: The $3 domain name


gordguide
Feb 20th, 2006, 06:11 AM
Price shakeouts in Domain Name Registration are continuing, with iPowerWeb (http://www.ipowerweb.net/) offering a $US 2.95 annual registration, undercutting Yahoo's current special pricing of $US 2.99.

Other inexpensive registrars include NetFirms $US 4.95 and 1&1 Internet $US 5.99. Note that those are "regular" pricing, while the $3 offers are limited-time promotional pricing. Yahoo's regular price is $US 9.99/year.

ArtistSeries
Feb 20th, 2006, 11:42 AM
And you often end up paying much more when you consider time, frustration, and customer service with some of these low priced registrars...

monokitty
Feb 20th, 2006, 01:02 PM
And you often end up paying much more when you consider time, frustration, and customer service with some of these low priced registrars...

How much customer service do you really need to maintain a domain name? Web hosting, yes, that I can see, but with a domain name, all you do after registering it, is point its DNS address to your server and leave it alone from there.

ArtistSeries
Feb 20th, 2006, 01:09 PM
You get what you pay for Lars.
So what kind of DNS service are you getting? Will they forward www.name.com, name.com, ftp and forward to a mail.name.com? How easy are the tools for a newbie? How easy will it be to transfer away a name after x time? How fast will your registrar react to a request?
GoDaddy tries to upsell you on everything and I can see how newbies ends up buying extra services they don't need. If you have a problem, you end up on hold on a non toll-free number....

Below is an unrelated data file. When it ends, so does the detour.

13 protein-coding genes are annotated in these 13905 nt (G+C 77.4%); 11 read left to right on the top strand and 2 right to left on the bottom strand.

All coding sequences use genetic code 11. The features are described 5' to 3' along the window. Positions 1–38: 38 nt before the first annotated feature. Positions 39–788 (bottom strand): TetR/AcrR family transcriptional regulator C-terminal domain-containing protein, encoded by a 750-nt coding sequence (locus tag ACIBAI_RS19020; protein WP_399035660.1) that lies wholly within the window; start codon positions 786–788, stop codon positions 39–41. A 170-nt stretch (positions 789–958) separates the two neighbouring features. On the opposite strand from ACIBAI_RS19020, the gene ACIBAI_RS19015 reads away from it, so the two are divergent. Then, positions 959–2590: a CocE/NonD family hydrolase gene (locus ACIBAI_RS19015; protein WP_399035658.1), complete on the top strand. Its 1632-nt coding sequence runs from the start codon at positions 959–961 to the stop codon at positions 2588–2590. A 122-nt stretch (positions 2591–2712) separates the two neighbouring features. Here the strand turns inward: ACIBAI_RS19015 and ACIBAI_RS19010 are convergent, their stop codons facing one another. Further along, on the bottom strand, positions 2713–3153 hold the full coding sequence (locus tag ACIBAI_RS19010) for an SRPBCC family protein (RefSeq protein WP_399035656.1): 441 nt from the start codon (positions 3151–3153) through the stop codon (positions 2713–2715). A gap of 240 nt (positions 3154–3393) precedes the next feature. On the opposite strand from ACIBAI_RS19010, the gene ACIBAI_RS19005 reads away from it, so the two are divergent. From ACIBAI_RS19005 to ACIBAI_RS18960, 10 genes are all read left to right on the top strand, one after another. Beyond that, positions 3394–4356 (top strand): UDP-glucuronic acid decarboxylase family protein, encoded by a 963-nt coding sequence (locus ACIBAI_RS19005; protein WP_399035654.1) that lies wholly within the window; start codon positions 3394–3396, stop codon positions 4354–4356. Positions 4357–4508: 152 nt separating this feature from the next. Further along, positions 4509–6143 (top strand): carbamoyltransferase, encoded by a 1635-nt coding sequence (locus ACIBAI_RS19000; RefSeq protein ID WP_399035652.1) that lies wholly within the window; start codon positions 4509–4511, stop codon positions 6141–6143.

Lars, I hate to see clients think they are getting a bargain and then I have charge them 1 hours time for whatever problems may arise....

gordguide
Feb 20th, 2006, 03:37 PM
1&1 Internet was the world's largest web host (based in Germany) although GoDaddy surpassed it this month.

Pure domain registrars are always net losers of sites (register, park, then actually put up a site at a "real" host, who then becomes the new registrar when the site goes live or upon renewal, or the name is allowed to lapse).

GoDaddy's gains are almost entirely due to people whom already have a web site, or those who are simply parking an address, who tend to move to the less expensive registrar upon renewal.

There is always an advantage to having local registrars and sometimes with smaller firms for support, etc. However, in some cases there's no need for hand holding whatsoever.

You have to decide which category you fall into, but personally, I didn't get <i>anything</i> beyond the basics for the annual $100+ registrars demanded six years ago [by a well-known Toronto based firm], and I have no problem dumping them whatsoever.

CanadaRAM
Feb 20th, 2006, 03:44 PM
You have to watch out for low cost domain registrars who will hit you with a $50 "administration fee" if you want to move the domain to another registrar when you are dissatisfied.

HowEver
Feb 20th, 2006, 05:17 PM
Has anyone here tried the $2.99 Yahoo service? Any problems with switching registrar later?

davidslegend
Feb 26th, 2006, 11:18 PM
Hi,


So, what registers do you guys recommend & what is a "reasonable" cost for domain name registerstration.

I bought a few domains from godaddy.com. I'd like to try an alternative though.


Best Regards,

davidslegend:yikes: :confused:

a7mc
Feb 26th, 2006, 11:29 PM
Personally, I like to recommend Omnis.com for domains. I refer all my hosting clients (I own a hosting and design company) to Omnis. They have great service, decent prices ($7.95 on last check), and a great domain management control panel if you have multiple domains. But then, pretty much all registrars around the $7-$9 range are the same.

A7

gmark2000
Feb 27th, 2006, 01:16 AM
registerstration
That's Bugs Bunny spelling (and pronounciation).